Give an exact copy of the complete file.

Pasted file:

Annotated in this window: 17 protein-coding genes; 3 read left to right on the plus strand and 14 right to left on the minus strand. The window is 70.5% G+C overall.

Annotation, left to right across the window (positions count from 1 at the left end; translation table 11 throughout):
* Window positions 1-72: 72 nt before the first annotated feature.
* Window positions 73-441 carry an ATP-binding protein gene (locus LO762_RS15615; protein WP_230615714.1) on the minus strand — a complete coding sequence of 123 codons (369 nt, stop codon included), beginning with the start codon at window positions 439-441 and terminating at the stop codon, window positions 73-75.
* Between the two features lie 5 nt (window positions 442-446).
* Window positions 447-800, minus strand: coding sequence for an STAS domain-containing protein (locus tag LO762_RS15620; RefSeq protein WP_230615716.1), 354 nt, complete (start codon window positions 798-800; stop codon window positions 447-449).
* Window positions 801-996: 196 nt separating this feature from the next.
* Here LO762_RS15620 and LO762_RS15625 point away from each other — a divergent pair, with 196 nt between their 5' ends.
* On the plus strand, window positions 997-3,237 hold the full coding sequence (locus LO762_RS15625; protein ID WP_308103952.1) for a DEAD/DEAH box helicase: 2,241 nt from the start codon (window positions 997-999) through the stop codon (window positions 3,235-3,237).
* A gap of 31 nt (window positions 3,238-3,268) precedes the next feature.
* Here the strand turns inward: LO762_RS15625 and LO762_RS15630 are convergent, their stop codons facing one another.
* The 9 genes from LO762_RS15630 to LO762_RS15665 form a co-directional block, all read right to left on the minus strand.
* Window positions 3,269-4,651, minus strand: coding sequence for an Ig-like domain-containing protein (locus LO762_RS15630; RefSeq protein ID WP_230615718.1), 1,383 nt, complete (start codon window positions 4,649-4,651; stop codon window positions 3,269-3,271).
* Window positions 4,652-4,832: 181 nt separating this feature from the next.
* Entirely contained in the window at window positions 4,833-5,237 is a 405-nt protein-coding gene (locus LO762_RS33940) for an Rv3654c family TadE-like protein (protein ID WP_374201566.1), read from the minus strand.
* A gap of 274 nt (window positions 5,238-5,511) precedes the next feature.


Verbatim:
Annotated in this window: 17 protein-coding genes; 3 read left to right on the plus strand and 14 right to left on the minus strand. The window is 70.5% G+C overall.

Annotation, left to right across the window (positions count from 1 at the left end; translation table 11 throughout):
* Window positions 1-72: 72 nt before the first annotated feature.
* Window positions 73-441 carry an ATP-binding protein gene (locus LO762_RS15615; protein WP_230615714.1) on the minus strand — a complete coding sequence of 123 codons (369 nt, stop codon included), beginning with the start codon at window positions 439-441 and terminating at the stop codon, window positions 73-75.
* Between the two features lie 5 nt (window positions 442-446).
* Window positions 447-800, minus strand: coding sequence for an STAS domain-containing protein (locus tag LO762_RS15620; RefSeq protein WP_230615716.1), 354 nt, complete (start codon window positions 798-800; stop codon window positions 447-449).
* Window positions 801-996: 196 nt separating this feature from the next.
* Here LO762_RS15620 and LO762_RS15625 point away from each other — a divergent pair, with 196 nt between their 5' ends.
* On the plus strand, window positions 997-3,237 hold the full coding sequence (locus LO762_RS15625; protein ID WP_308103952.1) for a DEAD/DEAH box helicase: 2,241 nt from the start codon (window positions 997-999) through the stop codon (window positions 3,235-3,237).
* A gap of 31 nt (window positions 3,238-3,268) precedes the next feature.
* Here the strand turns inward: LO762_RS15625 and LO762_RS15630 are convergent, their stop codons facing one another.
* The 9 genes from LO762_RS15630 to LO762_RS15665 form a co-directional block, all read right to left on the minus strand.
* Window positions 3,269-4,651, minus strand: coding sequence for an Ig-like domain-containing protein (locus LO762_RS15630; RefSeq protein ID WP_230615718.1), 1,383 nt, complete (start codon window positions 4,649-4,651; stop codon window positions 3,269-3,271).
* Window positions 4,652-4,832: 181 nt separating this feature from the next.
* Entirely contained in the window at window positions 4,833-5,237 is a 405-nt protein-coding gene (locus LO762_RS33940) for an Rv3654c family TadE-like protein (protein ID WP_374201566.1), read from the minus strand.
* A gap of 274 nt (window positions 5,238-5,511) precedes the next feature.